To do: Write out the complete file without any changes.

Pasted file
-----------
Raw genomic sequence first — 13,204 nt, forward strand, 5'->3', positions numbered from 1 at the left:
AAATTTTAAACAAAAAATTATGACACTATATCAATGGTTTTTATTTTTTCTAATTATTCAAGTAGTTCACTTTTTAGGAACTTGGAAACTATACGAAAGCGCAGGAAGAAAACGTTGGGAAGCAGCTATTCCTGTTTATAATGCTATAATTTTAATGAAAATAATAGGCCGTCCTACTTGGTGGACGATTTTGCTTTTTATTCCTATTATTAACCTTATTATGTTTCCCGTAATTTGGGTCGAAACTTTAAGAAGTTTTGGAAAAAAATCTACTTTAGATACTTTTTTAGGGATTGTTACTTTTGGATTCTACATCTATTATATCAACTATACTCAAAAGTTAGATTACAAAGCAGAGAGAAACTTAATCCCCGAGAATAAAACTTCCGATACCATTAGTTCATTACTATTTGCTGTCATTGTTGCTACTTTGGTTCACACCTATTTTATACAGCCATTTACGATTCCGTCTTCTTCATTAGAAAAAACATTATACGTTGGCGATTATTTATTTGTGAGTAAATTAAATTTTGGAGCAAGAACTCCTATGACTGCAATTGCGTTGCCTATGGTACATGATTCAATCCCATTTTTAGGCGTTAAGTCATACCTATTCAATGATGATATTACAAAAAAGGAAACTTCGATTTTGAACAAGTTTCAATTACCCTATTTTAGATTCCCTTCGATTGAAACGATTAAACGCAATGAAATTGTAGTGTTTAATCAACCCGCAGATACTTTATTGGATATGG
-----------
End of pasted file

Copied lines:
Raw genomic sequence first — 13,204 nt, forward strand, 5'->3', positions numbered from 1 at the left:
AAATTTTAAACAAAAAATTATGACACTATATCAATGGTTTTTATTTTTTCTAATTATTCAAGTAGTTCACTTTTTAGGAACTTGGAAACTATACGAAAGCGCAGGAAGAAAACGTTGGGAAGCAGCTATTCCTGTTTATAATGCTATAATTTTAATGAAAATAATAGGCCGTCCTACTTGGTGGACGATTTTGCTTTTTATTCCTATTATTAACCTTATTATGTTTCCCGTAATTTGGGTCGAAACTTTAAGAAGTTTTGGAAAAAAATCTACTTTAGATACTTTTTTAGGGATTGTTACTTTTGGATTCTACATCTATTATATCAACTATACTCAAAAGTTAGATTACAAAGCAGAGAGAAACTTAATCCCCGAGAATAAAACTTCCGATACCATTAGTTCATTACTATTTGCTGTCATTGTTGCTACTTTGGTTCACACCTATTTTATACAGCCATTTACGATTCCGTCTTCTTCATTAGAAAAAACATTATACGTTGGCGATTATTTATTTGTGAGTAAATTAAATTTTGGAGCAAGAACTCCTATGACTGCAATTGCGTTGCCTATGGTACATGATTCAATCCCATTTTTAGGCGTTAAGTCATACCTATTCAATGATGATATTACAAAAAAGGAAACTTCGATTTTGAACAAGTTTCAATTACCCTATTTTAGATTCCCTTCGATTGAAACGATTAAACGCAATGAAATTGTAGTGTTTAATCAACCCGCAGATACTTTATTGGATATGG